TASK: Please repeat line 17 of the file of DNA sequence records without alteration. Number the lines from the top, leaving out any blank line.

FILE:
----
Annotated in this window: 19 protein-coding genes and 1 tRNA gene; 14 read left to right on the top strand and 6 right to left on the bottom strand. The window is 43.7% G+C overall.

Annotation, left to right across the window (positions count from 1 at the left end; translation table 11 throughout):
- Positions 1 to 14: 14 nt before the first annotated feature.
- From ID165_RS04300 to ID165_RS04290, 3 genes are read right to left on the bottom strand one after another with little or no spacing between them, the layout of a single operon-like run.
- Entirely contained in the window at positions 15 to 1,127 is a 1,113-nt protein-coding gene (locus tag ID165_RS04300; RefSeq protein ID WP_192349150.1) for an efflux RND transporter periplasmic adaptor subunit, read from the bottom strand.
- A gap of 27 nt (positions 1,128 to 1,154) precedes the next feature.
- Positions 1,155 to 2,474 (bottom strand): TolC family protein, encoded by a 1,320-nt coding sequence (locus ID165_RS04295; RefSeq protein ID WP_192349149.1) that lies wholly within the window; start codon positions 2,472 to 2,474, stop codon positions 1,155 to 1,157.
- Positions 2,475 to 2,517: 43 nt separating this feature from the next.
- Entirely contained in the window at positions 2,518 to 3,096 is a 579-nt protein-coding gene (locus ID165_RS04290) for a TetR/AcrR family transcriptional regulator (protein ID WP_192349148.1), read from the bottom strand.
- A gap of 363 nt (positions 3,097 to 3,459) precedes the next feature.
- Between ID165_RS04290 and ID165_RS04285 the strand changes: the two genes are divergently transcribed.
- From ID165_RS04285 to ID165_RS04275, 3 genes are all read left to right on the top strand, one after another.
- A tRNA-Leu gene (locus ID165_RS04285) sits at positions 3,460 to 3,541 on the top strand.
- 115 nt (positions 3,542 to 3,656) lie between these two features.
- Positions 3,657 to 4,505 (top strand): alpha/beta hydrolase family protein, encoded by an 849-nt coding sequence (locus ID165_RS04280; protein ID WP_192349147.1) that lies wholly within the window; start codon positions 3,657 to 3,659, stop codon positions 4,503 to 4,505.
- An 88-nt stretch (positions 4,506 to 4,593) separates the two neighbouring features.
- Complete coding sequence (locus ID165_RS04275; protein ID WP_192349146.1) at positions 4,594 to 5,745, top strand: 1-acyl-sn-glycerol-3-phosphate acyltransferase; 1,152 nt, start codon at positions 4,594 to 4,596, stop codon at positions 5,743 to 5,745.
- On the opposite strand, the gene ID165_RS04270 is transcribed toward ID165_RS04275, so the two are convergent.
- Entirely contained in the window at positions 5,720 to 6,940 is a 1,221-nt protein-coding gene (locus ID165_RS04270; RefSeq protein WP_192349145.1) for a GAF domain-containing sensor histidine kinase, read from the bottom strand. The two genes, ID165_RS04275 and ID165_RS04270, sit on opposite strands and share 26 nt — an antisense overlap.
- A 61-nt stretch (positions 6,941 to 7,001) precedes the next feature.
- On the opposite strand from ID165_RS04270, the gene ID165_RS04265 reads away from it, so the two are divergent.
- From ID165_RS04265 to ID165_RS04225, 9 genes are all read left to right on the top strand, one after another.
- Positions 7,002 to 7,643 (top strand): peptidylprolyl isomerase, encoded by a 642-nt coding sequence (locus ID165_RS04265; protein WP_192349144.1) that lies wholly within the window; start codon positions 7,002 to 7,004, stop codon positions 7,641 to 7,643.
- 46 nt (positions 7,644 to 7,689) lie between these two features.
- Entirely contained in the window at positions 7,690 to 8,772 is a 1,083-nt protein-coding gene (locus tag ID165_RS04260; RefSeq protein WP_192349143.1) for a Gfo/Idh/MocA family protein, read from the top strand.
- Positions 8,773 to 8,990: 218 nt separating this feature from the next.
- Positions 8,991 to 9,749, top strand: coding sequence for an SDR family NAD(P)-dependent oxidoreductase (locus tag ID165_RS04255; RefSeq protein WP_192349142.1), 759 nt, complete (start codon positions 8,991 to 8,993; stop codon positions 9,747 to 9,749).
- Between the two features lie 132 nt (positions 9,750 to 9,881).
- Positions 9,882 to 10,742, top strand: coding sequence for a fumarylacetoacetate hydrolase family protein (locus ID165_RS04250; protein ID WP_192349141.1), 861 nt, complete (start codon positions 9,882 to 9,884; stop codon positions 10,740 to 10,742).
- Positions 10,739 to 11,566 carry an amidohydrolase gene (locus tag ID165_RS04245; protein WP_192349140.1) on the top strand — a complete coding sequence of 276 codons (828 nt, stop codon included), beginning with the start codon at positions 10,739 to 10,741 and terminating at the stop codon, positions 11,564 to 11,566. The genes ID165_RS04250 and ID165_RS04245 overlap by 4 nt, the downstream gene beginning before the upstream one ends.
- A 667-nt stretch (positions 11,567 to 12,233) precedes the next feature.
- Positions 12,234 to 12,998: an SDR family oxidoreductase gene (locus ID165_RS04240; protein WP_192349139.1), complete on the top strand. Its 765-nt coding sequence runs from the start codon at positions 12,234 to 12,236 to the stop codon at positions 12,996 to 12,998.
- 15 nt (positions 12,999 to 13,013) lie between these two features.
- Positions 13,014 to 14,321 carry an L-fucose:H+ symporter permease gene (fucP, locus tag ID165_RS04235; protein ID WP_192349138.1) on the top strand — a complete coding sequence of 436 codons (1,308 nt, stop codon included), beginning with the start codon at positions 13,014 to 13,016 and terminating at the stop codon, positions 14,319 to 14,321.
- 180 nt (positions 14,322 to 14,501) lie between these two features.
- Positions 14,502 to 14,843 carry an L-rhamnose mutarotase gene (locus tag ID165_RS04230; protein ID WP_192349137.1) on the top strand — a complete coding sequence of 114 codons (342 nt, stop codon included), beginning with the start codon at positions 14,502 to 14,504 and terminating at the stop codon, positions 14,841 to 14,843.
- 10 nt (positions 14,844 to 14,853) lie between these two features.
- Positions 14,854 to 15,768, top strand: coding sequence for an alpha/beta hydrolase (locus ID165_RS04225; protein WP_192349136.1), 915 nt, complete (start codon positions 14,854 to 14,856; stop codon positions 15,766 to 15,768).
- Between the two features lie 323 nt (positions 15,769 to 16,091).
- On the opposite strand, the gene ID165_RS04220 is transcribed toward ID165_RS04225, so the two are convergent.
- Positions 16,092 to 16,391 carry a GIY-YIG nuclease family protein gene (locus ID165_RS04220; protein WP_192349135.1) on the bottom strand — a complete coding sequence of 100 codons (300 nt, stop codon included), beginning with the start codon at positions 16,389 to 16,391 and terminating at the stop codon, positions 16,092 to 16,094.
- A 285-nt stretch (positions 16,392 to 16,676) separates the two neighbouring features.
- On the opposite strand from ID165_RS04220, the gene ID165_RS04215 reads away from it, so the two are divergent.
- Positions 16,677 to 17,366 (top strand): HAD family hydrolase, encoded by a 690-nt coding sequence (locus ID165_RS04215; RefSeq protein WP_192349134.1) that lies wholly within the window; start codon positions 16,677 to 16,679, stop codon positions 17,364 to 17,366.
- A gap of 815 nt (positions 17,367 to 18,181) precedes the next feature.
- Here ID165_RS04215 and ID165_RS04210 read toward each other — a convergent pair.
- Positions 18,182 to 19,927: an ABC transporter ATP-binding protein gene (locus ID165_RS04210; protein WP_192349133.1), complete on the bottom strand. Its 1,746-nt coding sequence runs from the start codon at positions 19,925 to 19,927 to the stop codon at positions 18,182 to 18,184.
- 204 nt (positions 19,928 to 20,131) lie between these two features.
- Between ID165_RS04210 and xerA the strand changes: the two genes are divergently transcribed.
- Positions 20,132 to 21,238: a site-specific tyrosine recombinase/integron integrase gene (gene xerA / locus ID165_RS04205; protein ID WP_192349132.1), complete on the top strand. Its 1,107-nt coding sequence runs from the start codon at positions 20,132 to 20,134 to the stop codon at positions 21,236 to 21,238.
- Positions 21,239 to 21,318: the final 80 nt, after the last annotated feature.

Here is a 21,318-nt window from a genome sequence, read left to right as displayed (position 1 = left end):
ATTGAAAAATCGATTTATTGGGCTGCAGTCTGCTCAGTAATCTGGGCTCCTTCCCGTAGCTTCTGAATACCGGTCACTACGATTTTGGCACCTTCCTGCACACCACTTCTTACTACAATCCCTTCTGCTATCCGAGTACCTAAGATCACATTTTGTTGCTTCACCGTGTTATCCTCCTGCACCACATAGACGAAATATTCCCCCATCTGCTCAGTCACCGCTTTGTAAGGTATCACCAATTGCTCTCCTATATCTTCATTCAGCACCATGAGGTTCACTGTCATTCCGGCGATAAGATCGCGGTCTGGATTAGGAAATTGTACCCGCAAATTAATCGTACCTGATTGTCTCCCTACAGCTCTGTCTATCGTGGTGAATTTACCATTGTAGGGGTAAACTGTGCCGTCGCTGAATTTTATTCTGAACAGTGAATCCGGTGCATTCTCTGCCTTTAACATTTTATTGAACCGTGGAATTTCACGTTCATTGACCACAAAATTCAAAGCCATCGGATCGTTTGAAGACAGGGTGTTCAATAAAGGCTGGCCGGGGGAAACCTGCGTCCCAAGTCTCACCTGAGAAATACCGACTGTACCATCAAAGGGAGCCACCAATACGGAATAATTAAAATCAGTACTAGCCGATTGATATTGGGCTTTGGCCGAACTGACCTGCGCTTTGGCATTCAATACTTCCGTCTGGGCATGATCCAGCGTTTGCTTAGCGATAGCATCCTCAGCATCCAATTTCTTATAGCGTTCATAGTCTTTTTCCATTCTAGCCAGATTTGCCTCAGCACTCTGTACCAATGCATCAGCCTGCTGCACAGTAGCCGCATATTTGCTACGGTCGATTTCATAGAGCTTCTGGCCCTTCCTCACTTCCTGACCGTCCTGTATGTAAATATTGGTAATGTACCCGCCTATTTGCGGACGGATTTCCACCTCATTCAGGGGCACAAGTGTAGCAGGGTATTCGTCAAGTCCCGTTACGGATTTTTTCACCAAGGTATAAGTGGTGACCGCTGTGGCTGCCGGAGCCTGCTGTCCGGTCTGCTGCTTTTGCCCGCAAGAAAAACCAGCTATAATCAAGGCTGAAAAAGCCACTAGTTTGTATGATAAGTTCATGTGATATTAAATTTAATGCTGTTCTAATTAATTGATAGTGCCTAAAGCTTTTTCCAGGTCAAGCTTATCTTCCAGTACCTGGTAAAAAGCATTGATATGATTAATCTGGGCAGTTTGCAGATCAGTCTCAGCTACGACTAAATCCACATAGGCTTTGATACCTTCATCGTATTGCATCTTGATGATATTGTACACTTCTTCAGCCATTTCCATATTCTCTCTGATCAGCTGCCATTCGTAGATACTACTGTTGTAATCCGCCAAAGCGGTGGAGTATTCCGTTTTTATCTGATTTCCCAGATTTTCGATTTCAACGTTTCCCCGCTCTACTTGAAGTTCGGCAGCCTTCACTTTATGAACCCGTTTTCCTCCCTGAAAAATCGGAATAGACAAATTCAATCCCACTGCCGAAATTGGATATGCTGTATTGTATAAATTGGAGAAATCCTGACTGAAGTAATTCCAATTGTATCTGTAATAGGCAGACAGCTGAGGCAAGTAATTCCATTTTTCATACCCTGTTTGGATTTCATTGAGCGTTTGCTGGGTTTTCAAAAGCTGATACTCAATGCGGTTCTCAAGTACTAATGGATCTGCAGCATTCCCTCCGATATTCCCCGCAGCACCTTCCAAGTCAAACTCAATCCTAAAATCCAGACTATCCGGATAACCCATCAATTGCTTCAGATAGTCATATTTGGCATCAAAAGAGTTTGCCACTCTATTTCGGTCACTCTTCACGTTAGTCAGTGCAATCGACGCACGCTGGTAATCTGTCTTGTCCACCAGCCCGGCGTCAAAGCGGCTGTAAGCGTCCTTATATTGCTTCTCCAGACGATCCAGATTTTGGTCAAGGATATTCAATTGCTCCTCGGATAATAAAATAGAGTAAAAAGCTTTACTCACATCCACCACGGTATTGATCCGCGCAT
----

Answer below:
- Complete coding sequence (locus ID165_RS04275; protein ID WP_192349146.1) at positions 4,594 to 5,745, top strand: 1-acyl-sn-glycerol-3-phosphate acyltransferase; 1,152 nt, start codon at positions 4,594 to 4,596, stop codon at positions 5,743 to 5,745.